James Colburn: No, because the answer you think of — here’s the thing I talk about in this book… When you ask a question, if you’re a highly achieved, highly successful individual, you are already trying to answer it, and by the way, you’re answering it with kind of the “awake” answer. I’m challenging that your amazing answer will come tomorrow, and as you work that kind of “sleep on it” muscle, you sleep more soundly, you wake up excited, and I — actually, I try to wake up one hour before I need to wake up, so I can actually take a look back at my questions on that 3×5 card and see what answers have arrived. The answers that have arrived are often times way different than I ever imagined.

When I was writing this book, I was trying to figure out when I would have complete and total dead time so that I could finish the book. I kept on asking this question, “When can I find complete and total dead time so that I have all the time necessary to finish this book?” One morning I woke up and I realized I was asking the wrong question. What I should be asking is “How can I be so overwhelmed with the responsibility of writing another chapter because of the business of my life and what that reminds me of?”, you know what I mean? Kind of like my busy life, that I’ve designed, because I’m an extremely busy person, right? Why look for dead time, why not just look for moments of brilliance within my busy time? And all of a sudden it became not looking for dead time, but it became looking for like “Oh my gosh, I feel responsible to sit down and write another chapter based on what arrived in the business of my life.”

So it was like asking a different question. It’s sometimes a lot about languaging, and not always about asking specifically something you don’t know, but instead asking it differently.

On a Reengage question, one of the big things that I realized is that real moments of my life in the last couple of years was just this realization that most of us battle with this desire to be enough… So I have this chapter called “Enoughness”, which is where I kind of unpack this concept that sometimes our success and our achievement is often times to somehow prove or to enter or get the kind of membership card into the club of enoughness. And what I like to do is ask some questions around enoughness that challenges me to realize that I’m already enough, and in that enoughness, how can I be incredibly successful?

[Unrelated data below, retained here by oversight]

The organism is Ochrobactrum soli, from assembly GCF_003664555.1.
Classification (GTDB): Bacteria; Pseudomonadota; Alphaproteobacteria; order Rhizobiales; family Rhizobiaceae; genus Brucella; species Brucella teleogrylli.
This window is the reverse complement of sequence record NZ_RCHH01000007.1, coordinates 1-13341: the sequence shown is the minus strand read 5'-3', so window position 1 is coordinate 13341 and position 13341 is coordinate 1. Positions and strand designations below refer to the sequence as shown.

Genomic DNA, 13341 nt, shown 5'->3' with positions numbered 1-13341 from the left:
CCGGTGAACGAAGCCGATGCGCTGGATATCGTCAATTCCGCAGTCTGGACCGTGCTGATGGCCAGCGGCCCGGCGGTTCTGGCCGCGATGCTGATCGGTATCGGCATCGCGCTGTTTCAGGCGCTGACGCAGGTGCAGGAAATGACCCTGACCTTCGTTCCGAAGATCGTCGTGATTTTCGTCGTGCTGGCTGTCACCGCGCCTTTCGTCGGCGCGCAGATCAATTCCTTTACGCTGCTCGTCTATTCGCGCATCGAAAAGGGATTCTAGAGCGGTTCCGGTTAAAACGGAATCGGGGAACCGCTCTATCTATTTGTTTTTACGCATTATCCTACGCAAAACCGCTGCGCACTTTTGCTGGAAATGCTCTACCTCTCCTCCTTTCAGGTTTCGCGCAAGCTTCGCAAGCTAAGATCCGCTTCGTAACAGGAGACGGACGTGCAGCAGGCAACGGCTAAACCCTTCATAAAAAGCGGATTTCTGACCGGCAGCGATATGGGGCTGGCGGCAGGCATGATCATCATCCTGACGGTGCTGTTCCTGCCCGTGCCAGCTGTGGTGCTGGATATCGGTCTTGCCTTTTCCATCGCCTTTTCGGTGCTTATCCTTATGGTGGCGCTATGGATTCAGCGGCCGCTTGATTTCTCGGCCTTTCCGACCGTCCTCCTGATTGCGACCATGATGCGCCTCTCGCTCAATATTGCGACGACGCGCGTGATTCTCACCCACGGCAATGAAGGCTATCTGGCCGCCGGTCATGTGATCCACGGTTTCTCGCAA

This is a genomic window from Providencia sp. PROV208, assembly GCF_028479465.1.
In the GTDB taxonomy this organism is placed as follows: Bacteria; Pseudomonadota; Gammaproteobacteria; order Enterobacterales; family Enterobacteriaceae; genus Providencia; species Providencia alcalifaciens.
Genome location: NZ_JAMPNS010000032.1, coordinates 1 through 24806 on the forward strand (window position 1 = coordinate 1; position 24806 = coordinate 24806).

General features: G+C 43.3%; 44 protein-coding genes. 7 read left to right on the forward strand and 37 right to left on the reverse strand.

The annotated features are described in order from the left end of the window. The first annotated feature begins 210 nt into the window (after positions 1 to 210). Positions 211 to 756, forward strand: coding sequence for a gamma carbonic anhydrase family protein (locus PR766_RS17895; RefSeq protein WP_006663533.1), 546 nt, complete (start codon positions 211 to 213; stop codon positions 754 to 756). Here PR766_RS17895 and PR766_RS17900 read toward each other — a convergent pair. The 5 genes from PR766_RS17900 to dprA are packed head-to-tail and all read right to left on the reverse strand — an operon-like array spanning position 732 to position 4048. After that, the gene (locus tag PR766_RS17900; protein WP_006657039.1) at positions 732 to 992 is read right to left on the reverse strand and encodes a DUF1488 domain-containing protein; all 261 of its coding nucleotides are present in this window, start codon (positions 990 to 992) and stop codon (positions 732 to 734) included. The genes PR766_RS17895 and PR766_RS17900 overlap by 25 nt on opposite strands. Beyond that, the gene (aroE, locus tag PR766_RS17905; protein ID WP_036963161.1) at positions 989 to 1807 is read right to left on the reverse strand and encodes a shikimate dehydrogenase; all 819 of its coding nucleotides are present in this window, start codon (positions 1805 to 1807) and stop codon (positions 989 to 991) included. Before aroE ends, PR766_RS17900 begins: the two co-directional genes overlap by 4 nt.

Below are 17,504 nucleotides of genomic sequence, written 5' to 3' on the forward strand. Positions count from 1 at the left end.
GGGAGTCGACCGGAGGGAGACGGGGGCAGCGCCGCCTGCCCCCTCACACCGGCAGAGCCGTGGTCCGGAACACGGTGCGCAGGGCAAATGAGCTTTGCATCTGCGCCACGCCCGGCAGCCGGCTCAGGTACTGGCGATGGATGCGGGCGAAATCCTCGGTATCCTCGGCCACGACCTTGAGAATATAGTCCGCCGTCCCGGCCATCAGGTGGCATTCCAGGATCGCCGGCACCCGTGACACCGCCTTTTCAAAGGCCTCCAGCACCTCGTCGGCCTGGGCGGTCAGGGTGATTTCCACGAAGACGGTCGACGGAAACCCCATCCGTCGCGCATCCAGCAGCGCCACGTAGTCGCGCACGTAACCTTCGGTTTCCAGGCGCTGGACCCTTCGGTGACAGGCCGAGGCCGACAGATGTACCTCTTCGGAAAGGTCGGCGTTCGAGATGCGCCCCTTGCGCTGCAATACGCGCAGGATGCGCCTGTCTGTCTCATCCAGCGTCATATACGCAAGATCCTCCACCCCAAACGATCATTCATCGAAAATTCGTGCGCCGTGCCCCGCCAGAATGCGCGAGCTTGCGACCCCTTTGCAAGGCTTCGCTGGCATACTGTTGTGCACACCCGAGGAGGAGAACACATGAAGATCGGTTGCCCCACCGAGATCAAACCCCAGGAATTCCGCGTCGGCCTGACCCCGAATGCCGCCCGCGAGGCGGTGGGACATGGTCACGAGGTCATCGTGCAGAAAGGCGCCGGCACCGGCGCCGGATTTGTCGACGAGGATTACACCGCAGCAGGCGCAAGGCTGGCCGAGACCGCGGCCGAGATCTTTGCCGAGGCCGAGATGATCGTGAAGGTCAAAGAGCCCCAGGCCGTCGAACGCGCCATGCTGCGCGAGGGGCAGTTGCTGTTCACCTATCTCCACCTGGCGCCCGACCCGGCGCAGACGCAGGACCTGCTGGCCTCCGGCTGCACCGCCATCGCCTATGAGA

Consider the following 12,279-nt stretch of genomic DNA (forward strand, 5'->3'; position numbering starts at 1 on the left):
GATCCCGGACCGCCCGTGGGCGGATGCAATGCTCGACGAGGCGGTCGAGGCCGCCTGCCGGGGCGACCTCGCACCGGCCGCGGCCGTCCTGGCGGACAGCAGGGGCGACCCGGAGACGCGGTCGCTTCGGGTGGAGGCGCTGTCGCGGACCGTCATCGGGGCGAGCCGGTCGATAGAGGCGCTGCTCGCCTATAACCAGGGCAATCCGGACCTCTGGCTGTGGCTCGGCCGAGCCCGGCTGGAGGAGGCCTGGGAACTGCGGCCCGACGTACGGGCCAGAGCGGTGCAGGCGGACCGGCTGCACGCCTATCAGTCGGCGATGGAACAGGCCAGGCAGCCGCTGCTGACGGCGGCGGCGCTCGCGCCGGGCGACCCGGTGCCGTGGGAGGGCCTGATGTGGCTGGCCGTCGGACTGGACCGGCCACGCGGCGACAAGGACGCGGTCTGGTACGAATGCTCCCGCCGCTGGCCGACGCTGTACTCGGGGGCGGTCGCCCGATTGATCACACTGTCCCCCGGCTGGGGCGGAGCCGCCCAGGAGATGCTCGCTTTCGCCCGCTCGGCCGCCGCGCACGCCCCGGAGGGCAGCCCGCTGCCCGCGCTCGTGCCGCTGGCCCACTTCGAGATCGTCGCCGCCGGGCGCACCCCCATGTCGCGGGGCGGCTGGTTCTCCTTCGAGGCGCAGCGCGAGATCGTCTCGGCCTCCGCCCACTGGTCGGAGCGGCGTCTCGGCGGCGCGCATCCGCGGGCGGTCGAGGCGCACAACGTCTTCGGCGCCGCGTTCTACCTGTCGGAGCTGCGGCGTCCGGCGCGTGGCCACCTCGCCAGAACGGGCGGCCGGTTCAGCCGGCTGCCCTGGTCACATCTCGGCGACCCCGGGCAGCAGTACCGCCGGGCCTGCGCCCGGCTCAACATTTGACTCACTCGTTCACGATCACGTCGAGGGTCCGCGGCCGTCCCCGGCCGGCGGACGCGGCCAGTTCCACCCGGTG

It’s kind of turning success on its head, because a lot of people I meet, they’re chasing this whole success thing just to be enough. For example me at Christmas Eve 2006, I just wanted to sell another house because that was the only way I knew how to be enough that night. We kind of set up these rules and responsibilities, so I was in charge of going out and making the money, and she was in charge of kind of keeping the home front going, taking care of the kids, at least at that time. We had these really traditional roles, and I really bought into my role, so I wasn’t enough unless I was writing a deal.

What I realized is as we become enough, even if we’re not making money or doing the thing that we’re heavily rewarded as successful people to do – even when we’re not doing that, we’re still enough, and all of a sudden we start showing up differently.

Joe Fairless: What’s the question that you would ask?

James Colburn: I just said “What do I use to make myself feel enough that’s unnecessary?” Again, everyone has to — I use the word “enough” because it’s meaningful to me. Other people would say “What component of success have I bought into as a requirement that’s not necessary for me to still be successful?”, or whatever it might be. It’s a question around what’s fueling this desire.

And then lastly, Reaffirm. One of the big things on Reaffirm is celebration. I think a lot of highly successful, highly achieved individuals are worried that when they’re jumping for joy, celebrating a success, that the ground beneath will go missing… So when they land, the ground beneath is gone. So there is this fear that I don’t wanna jinx success by celebrating it. So I challenge to ask questions around celebrations, “How in my business plan can I add in celebration to each win throughout next year?”

Joe Fairless: That’s a fun one.

James Colburn: I actually say “we business-plan success”, so we business-plan how to achieve and what the metrics are, but we often times forget to write in what the celebration will look like. So it’s just business-planning celebration as well, or for that matter, gratitude.

Joe Fairless: I love it. That one, out of the three, I think wouldn’t keep me awake. The first two, I need to read your book and learn more about how I can position those in my mind, so that I’m not trying to come up with the answers. But with the celebration, for whatever reason for me personally, that accesses a different part of my mind, and one maybe that doesn’t ever get accessed.